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September 28, 2014

Idiots becoming Lunatics

Here are the figures on certain disabilities from the Census of Nova Scotia, taken March 30, 1861, under Act of Provincial Parliament--Chap. XIV--XXIII VIC. (1862)

.............The returns of the Deaf and Dumb show nearly the same number, compared with the population, as in 1851. Some Counties return a less number than in 1851; but this may be accounted for by there being a number in the Deaf and Dumb Institution at Halifax, from the country, and all of which are included in the number from Halifax. There is 1 of this class in every 1100 of the population. In Canada in 1851, there was 1 in 1372, and in the United States 1 in 2395 of the entire population. The proportion of Deaf and Dumb in Great Britain, is 1 to 1590 of the population, in France, 1 to 1212, in Prussia, 1 to 1364, and in Switzerland, 1 to every  503. The average proportion of this class throughout the civilized world, is estimated at about 1 in 1550 of the population. 

The report of the Institution for the Deaf and Dumb for 1860, kindly furnished me by the Rev. James Cochran, M. A., the Secretary, who has always taken a deep interest in its management, shows that 42 of this unfortunate class attended the school during the year, 6 of whom belonged to Halifax, 7 were from New Brunswick, and 29 from various parts of this Province— viz.: 7 from the County of Pictou, 4 from Colchester, 4 from Annapolis, 3 from King's, 4 from Cape Breton, 2 from Queen's, and 1 each from Cumberland, Hants, Digby, Sydney, and Guysborough Counties.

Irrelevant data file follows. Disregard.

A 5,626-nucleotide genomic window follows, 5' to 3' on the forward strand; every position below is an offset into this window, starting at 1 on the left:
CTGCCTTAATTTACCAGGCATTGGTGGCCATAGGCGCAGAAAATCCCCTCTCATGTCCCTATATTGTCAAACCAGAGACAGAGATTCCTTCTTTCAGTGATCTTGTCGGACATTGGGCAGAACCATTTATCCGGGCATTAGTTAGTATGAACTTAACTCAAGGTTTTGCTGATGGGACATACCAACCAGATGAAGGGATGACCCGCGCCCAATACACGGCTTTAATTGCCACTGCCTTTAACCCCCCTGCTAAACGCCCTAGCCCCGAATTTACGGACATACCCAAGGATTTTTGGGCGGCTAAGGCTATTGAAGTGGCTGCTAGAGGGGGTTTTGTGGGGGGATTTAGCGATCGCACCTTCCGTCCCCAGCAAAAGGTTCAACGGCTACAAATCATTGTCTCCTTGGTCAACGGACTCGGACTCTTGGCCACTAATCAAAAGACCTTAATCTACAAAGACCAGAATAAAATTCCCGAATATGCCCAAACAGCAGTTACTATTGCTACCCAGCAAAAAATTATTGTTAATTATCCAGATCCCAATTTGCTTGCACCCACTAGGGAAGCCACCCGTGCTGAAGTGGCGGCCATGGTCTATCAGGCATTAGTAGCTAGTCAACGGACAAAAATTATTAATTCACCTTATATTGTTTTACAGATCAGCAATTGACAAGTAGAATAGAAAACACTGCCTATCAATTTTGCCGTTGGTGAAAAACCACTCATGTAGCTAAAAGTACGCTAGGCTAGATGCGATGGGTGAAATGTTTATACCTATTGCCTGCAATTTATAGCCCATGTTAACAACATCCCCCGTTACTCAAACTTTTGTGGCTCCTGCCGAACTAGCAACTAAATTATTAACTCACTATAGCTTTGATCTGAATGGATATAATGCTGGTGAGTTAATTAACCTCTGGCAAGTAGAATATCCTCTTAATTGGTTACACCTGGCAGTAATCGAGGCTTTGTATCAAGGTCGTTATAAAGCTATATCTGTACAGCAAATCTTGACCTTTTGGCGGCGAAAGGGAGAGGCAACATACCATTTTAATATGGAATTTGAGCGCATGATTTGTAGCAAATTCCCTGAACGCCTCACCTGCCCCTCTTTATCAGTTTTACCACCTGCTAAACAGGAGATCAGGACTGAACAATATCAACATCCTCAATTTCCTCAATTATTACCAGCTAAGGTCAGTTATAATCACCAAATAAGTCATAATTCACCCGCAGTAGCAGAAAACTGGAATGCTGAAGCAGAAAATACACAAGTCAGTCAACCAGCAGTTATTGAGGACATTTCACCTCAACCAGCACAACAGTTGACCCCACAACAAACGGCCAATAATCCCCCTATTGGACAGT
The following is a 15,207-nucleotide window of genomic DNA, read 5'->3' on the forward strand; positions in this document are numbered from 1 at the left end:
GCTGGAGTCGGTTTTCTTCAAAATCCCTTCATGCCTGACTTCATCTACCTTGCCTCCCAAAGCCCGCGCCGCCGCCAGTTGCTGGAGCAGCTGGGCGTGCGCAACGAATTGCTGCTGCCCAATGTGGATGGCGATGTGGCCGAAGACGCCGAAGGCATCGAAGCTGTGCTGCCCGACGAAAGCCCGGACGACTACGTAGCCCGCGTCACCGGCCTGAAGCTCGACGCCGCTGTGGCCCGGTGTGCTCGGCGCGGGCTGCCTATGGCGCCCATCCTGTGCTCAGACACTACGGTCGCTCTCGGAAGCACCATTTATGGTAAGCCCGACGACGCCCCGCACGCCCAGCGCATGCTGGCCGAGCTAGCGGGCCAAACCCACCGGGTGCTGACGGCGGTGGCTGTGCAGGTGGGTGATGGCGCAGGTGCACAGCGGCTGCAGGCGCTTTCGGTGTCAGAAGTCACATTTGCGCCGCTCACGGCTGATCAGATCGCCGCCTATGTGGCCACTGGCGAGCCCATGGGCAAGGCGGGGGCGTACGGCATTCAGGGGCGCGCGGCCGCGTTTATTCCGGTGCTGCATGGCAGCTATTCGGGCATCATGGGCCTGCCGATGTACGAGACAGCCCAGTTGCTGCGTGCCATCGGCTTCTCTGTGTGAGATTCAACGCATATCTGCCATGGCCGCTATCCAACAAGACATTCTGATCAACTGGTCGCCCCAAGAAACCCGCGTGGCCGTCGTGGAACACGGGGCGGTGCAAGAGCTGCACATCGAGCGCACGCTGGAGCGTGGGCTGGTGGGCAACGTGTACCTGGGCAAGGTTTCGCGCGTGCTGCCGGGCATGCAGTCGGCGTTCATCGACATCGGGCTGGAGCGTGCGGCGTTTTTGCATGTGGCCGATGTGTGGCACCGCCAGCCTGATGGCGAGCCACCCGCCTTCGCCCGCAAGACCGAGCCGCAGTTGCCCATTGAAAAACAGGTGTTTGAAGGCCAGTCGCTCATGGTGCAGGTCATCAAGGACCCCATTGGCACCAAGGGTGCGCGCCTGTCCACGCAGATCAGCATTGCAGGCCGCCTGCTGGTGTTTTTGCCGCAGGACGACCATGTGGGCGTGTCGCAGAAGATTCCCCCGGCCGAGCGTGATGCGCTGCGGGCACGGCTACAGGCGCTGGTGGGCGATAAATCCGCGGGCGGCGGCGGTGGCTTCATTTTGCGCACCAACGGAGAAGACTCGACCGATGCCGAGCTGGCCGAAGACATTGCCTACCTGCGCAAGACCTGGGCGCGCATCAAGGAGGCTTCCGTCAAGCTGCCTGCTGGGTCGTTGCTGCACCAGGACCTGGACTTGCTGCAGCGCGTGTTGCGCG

In 1851 there were 136 Blind persons returned; the present Census returns 185; showing a somewhat larger proportionate increase than that of the population. There is no means of ascertaining from the returns, how many of these 185 were born blind, or how many became so from disease or old age; it is probable that not more than one-half, if so many, were born blind. I would suggest the propriety, in taking the next Census, so to arrange the schedules that such distinctive information may be obtained. 

The number of Lunatics returned shows that this class of unfortunates, during the last decade, has increased in a greater ratio than the population. In 1851 there were 166, being only 1 in 1660 of the whole population ; while the returns for 1861 show 340, including those in the Hospital for the Insane, being 1 in 970 of the population. 

A reference to the abstract at the close of the Census report, will show the number of Lunatics belonging to the several Counties, including those in the Asylum. It is difficult to account for this disparity, otherwise than by supposing that they were not all returned in 1851. The number of Idiots does not exhibit a like proportionate increase with that of Lunatics. There were 299 Idiots returned in 1851, and 317 in the present Census. Probably some who were returned in 1851 as Idiots, are now returned as Lunatics.

That explains everything.


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